Nicaragua urges a ‘reinvention’ of the United Nations, Foreign Minister tells debate

Foreign Minister Samuel Santos Lopez of Nicaragua addresses the General Azssembly. UN Photo/Marco Castro

28 September 2012 – “The world’s well-being and power is increasingly in the hands of market and financial elites,” Nicaragua’s Foreign Minister, Samuel Santos Lopez, told the General Assembly today as he highlighted the shrinking role of the State in public affairs and the need for reform or reinvention at the world body.

“The market is present in all areas: the economy, politics, culture, society, the individual arena and the mass media of communication,” he told the 67th Assembly’s General Debate, taking place at UN Headquarters in New York.

He noted that this had led to a “rapidly decreasing” capacity of governments to solve the most pressing problems and puts into doubt the effectiveness of international organizations in the conduct of global affairs.

The world in 1945, post-World War II, is a world which no longer exists, he said, adding that Nicaragua is thus spearheading an initiative for reform of the United Nations system, “or better yet, its reinvention.”

The reforms that have been proposed so far have not progressed due to “the politics of some permanent members of the Security Council,” he said, noting that Nicaragua called on all Member States to lend support to this “democratization” of the world body.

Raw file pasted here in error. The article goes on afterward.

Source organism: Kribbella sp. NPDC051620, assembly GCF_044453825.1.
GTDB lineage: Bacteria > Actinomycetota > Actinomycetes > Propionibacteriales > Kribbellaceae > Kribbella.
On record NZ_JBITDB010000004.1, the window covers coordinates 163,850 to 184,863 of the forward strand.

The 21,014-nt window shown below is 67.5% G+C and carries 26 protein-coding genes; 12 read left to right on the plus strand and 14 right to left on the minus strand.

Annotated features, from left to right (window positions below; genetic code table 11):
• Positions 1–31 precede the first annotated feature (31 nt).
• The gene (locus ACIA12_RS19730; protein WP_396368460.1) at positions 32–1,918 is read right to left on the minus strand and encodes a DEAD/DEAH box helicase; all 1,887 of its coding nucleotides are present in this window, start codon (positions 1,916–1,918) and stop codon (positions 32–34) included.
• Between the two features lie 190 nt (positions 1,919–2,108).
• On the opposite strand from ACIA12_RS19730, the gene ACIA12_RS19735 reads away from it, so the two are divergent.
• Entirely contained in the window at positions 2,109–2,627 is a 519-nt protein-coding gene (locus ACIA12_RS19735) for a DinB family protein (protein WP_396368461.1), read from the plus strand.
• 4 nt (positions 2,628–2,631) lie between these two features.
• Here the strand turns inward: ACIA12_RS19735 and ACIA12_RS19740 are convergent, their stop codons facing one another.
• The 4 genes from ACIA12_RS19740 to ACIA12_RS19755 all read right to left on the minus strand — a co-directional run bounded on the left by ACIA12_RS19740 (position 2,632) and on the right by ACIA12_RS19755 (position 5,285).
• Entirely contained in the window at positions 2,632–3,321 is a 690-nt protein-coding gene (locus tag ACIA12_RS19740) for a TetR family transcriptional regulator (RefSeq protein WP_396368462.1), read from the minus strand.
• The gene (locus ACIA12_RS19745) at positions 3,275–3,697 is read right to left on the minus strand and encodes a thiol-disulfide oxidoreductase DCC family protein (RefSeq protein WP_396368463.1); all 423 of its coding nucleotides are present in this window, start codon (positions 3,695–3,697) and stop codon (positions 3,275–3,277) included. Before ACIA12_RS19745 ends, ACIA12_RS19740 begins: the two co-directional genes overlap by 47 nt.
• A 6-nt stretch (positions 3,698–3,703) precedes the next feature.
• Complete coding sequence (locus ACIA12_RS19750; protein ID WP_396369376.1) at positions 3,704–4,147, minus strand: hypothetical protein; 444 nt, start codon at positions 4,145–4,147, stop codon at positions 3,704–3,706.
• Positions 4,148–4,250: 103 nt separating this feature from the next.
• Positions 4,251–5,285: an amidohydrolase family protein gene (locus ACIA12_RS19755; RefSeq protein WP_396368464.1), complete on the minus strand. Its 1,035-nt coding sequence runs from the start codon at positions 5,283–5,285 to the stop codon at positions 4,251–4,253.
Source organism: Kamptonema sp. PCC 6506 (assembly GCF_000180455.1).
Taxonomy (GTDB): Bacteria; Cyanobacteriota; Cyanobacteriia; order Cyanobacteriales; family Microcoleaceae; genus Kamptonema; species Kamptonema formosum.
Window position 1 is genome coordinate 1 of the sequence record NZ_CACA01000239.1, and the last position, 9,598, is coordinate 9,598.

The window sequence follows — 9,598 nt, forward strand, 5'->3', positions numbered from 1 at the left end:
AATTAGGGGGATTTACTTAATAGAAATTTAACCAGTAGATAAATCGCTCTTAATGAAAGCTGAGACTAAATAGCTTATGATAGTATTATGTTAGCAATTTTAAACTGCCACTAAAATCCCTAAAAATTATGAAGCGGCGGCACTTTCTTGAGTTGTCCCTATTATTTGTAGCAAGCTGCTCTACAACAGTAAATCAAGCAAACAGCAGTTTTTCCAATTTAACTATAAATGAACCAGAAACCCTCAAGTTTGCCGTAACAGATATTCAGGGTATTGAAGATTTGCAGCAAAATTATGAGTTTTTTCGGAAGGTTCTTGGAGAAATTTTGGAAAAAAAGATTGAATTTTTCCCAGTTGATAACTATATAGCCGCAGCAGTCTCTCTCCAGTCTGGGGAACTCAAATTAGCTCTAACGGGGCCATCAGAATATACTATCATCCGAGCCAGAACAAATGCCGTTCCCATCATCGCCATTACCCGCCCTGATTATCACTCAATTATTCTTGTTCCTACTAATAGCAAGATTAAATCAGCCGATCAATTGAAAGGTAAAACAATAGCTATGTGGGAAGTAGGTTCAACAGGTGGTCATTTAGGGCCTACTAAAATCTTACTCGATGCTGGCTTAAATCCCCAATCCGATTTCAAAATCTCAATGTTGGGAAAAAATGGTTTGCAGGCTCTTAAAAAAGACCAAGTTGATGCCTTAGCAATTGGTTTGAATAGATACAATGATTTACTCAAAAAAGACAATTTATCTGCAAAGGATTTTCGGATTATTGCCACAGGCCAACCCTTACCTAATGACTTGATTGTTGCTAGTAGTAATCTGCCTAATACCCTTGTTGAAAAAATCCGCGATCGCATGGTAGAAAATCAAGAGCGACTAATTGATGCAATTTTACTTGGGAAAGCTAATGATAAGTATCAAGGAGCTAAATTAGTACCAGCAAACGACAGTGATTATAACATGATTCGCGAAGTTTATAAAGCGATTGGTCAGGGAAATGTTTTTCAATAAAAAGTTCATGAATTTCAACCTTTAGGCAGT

As Central America has become a transit zone for drugs, the Nicaraguan official recalled the need for economic support for Central American States to combat drug trafficking and organized crime. Countries in the region, he said, are forced “to allocate enormous resources for interdiction and interception of drugs,” resources that could be invested in social development.

“In these times of crisis, we can see that we run the risk of not reaching all the Millennium Development Goals (MDGs) we proposed to reach before 2015. We cannot allow this to happen,” the Foreign Minister urged, referring to the eight MDGs, agreed on by world leaders at a UN summit in 2000, which set specific targets on poverty alleviation, education and environmental stability, in addition to other areas.

In his statement to the Assembly, the Foreign Minister went on to appeal for support to the peace process in Colombia and called for promoting a solution to the situation in Iran. Calling the situation in Syria unacceptable, he said it posed “the risk of generalized war in the Middle East”.

He also emphasized the need for the international community to deeply transform the world economy, politics, society and culture.

The Nicaraguan Foreign Minister is one of scores of world leaders and other high-level officials presenting their views and comments on issues of individual national and international relevance at the Assembly’s General Debate, which ends on 1 October.


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